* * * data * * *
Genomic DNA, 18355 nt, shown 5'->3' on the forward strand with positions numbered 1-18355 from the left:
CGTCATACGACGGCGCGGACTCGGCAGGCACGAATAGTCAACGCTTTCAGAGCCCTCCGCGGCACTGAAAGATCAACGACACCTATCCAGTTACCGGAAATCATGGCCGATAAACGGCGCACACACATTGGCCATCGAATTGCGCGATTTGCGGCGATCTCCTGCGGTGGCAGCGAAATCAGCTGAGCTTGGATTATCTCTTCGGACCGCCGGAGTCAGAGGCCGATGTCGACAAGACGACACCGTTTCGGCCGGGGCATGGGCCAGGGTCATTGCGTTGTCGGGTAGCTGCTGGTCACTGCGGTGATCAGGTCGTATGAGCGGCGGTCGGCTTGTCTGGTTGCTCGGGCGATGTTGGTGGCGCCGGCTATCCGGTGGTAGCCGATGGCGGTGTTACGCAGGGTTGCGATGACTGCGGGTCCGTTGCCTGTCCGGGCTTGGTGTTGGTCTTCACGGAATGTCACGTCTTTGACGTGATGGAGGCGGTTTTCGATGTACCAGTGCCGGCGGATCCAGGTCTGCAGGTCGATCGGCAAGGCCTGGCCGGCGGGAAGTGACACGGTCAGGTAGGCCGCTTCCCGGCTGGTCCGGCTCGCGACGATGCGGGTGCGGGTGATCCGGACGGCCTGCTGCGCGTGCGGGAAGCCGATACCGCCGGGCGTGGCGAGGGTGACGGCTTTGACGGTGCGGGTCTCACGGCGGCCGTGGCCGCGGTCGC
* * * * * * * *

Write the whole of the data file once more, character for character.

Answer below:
Genomic DNA, 18355 nt, shown 5'->3' on the forward strand with positions numbered 1-18355 from the left:
CGTCATACGACGGCGCGGACTCGGCAGGCACGAATAGTCAACGCTTTCAGAGCCCTCCGCGGCACTGAAAGATCAACGACACCTATCCAGTTACCGGAAATCATGGCCGATAAACGGCGCACACACATTGGCCATCGAATTGCGCGATTTGCGGCGATCTCCTGCGGTGGCAGCGAAATCAGCTGAGCTTGGATTATCTCTTCGGACCGCCGGAGTCAGAGGCCGATGTCGACAAGACGACACCGTTTCGGCCGGGGCATGGGCCAGGGTCATTGCGTTGTCGGGTAGCTGCTGGTCACTGCGGTGATCAGGTCGTATGAGCGGCGGTCGGCTTGTCTGGTTGCTCGGGCGATGTTGGTGGCGCCGGCTATCCGGTGGTAGCCGATGGCGGTGTTACGCAGGGTTGCGATGACTGCGGGTCCGTTGCCTGTCCGGGCTTGGTGTTGGTCTTCACGGAATGTCACGTCTTTGACGTGATGGAGGCGGTTTTCGATGTACCAGTGCCGGCGGATCCAGGTCTGCAGGTCGATCGGCAAGGCCTGGCCGGCGGGAAGTGACACGGTCAGGTAGGCCGCTTCCCGGCTGGTCCGGCTCGCGACGATGCGGGTGCGGGTGATCCGGACGGCCTGCTGCGCGTGCGGGAAGCCGATACCGCCGGGCGTGGCGAGGGTGACGGCTTTGACGGTGCGGGTCTCACGGCGGCCGTGGCCGCGGTCGC